Scope: JSTOR includes more than 125 academic journals within the discipline of art & art history. The collection is strongest in the sub-disciplines of fine arts, Western art, Asian art, classical and ancient art, and Medieval and Renaissance art.
Teaching and learning ideas: Research artworks, artists, movements, styles, criticism, periods, and more. Track museum acquisitions, find reviews of gallery exhibitions and even tour special events such as the the 1893 World's Fair through the eyes of a contemporary visitor.
A special highlight of the art content on JSTOR includes a group of rare American art periodicals from the early 20th century that includes the poems, designs, and art work from contemporaries such as Alfred Stieglitz, Katharine Rhoades, Francis Picabia, and William H. Bradley. One example is 291, an arts and literary journal that was published in New York City beginning in 1915 and introduced visual poetry to the United States.
Start at: www.jstor.org/subject/arthistory
Scope: The 19th Century British Pamphlets were contributed by several research libraries in the United Kingdom. The collection contains 26,000 pamphlets spanning more than one million pages and were selected to highlight the political, social, and economic issues of 19th century Britain.
Teaching and learning ideas: Throughout the 19th century, pamphlets were an important means of public debate, covering the key political, social, technological, and environmental issues of their day. In many ways, pamphlets are similar to today's blogs, providing a platform for individuals to chronicle events and issues of their time. Use the pamphlets on JSTOR to explore opinions and debates on many topics, including:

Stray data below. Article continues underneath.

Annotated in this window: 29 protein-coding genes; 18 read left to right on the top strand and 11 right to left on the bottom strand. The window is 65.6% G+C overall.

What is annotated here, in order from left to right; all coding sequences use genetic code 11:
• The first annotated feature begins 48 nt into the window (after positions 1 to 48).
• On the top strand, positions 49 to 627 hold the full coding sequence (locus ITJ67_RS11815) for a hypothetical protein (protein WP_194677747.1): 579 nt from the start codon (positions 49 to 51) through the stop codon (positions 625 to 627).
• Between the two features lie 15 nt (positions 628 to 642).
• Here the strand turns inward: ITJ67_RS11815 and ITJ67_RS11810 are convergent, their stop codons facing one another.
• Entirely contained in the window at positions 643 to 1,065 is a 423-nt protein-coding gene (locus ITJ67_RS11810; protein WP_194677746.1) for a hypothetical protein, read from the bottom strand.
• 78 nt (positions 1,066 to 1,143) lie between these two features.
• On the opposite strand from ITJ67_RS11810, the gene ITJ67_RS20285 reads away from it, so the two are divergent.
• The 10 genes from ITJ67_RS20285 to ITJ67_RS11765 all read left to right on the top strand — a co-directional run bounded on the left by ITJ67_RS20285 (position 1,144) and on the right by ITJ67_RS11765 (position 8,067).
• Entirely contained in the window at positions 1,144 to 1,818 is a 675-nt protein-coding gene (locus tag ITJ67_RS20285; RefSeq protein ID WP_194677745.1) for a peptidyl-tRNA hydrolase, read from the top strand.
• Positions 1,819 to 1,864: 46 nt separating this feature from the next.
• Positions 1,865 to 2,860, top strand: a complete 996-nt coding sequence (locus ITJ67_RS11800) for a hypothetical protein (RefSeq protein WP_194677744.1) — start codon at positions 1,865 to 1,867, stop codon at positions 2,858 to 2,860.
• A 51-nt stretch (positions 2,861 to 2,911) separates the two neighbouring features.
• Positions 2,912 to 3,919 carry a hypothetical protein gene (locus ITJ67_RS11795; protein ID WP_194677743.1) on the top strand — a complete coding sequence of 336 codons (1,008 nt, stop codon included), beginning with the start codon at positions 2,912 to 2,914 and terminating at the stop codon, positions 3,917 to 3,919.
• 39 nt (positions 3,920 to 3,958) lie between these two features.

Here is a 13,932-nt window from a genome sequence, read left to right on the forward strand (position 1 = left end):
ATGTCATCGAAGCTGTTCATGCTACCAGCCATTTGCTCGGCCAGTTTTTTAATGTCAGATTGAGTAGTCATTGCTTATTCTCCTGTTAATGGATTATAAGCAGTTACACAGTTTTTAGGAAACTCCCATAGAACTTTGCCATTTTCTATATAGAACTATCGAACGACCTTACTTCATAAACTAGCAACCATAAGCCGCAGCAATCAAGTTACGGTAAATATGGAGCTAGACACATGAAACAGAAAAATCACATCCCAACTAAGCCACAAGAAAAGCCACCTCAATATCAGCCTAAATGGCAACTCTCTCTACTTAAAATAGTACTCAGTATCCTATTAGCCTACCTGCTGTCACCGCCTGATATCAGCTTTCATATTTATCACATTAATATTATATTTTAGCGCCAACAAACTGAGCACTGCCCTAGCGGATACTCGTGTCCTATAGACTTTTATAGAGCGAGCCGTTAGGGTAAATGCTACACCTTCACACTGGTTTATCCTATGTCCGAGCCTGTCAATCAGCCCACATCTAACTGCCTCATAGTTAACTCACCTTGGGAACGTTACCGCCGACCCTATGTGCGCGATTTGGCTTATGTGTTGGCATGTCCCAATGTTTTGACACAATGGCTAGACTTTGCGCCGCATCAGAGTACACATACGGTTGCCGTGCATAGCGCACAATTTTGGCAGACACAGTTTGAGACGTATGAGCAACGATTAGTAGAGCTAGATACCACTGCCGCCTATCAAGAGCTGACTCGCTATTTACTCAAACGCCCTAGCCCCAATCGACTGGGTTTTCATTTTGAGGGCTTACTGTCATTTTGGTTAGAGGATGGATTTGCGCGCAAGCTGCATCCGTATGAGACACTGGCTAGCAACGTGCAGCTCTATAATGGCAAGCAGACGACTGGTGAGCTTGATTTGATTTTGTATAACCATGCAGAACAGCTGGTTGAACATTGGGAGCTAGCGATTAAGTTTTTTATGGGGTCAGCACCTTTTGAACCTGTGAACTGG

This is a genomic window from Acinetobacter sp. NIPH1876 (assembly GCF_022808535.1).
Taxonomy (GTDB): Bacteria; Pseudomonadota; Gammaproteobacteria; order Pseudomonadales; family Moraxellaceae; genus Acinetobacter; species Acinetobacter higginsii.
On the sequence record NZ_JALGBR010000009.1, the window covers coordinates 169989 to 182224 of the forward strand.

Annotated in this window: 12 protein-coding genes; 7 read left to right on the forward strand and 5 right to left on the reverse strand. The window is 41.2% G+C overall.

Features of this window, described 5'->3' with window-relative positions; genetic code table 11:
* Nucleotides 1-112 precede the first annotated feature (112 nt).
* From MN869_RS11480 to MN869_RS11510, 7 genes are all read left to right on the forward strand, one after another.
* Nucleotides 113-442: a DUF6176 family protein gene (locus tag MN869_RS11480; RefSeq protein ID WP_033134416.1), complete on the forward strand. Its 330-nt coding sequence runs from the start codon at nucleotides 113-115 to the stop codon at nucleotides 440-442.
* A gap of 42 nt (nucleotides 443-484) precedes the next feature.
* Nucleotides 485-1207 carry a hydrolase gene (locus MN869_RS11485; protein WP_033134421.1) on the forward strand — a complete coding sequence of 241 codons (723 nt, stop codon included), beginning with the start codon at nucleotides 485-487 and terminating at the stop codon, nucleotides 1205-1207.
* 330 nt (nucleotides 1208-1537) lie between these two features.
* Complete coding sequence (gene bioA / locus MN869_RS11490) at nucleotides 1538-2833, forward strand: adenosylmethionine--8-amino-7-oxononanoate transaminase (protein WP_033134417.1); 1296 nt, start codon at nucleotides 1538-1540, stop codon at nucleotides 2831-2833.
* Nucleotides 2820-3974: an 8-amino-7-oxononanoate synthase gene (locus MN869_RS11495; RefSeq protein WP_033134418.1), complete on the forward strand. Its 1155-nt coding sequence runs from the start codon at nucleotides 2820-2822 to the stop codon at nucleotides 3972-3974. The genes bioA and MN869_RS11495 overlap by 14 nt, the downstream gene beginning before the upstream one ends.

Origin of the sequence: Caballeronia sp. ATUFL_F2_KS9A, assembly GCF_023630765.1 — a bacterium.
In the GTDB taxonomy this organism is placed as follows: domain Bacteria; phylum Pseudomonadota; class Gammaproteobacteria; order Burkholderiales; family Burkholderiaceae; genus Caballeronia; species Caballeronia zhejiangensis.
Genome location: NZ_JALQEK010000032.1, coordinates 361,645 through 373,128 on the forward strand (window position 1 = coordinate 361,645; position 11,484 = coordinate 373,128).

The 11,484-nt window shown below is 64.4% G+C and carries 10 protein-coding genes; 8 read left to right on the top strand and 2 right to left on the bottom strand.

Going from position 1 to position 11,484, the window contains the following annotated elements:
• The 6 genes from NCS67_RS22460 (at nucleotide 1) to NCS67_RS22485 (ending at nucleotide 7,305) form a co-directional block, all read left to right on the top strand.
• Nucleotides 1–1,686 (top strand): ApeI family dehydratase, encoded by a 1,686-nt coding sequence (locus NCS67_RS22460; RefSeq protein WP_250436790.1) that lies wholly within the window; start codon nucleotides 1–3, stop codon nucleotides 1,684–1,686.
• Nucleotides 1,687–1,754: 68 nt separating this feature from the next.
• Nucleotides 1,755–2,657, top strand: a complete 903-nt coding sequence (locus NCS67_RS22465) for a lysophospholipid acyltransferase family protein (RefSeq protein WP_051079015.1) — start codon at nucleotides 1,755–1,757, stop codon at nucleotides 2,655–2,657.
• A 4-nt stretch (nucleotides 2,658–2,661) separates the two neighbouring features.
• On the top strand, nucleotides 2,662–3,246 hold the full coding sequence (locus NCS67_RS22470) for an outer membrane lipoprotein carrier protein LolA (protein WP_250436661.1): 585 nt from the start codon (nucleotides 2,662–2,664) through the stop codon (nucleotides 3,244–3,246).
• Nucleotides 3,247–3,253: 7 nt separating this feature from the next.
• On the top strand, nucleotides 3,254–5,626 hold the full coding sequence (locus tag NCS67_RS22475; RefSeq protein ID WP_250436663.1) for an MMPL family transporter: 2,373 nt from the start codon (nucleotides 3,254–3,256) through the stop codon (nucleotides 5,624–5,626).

Highlights: Some notable pamphlets amd authors include:
Start at: www.jstor.org
Scope: Struggles for Freedom: Southern Africa focuses on the complex and varied liberation struggles in the region, with an emphasis on Botswana, Mozambique, Namibia, South Africa, and Zimbabwe. The collection consists of more than 190,000 pages of documents and images, including periodicals, nationalist publications, records of colonial government commissions, local newspaper reports, personal papers, correspondence, UN documents, out-of-print and other particularly relevant books, oral histories, and speeches.
Teaching and learning ideas: Delve into topics of colonial rule, social justice, dispersion of exiles, international intervention, and worldwide resistance networks through the visual resources in the collection: photojournalism, political posters, and maps, Explore art as protest and political statement in posters and magazine images.
Start at: aluka.org/struggles
Scope: In addition to millions of photographs of plant specimens, Global Plants includes botanical paintings, prints, photographs, and drawings from herbaria and museums around the world.
Teaching and learning ideas: Study the intersection of art and science, compare styles of illustration in the 19th century with contemporary styles, compare photographs to paintings, compare botanical illustrations to depictions in fine art. Choose different botanical illustrations, compare the styles of artists, note their dates of creation. What sorts of elements are emphasized in each? What sorts of external influences, such as the current social/scientific climate, may have influenced their styles?
Start at: plants.jstor.org
Read our online magazine that connects news and current affairs with related scholarship on JSTOR. It's a great source of ideas for paper topics and classroom discussions.
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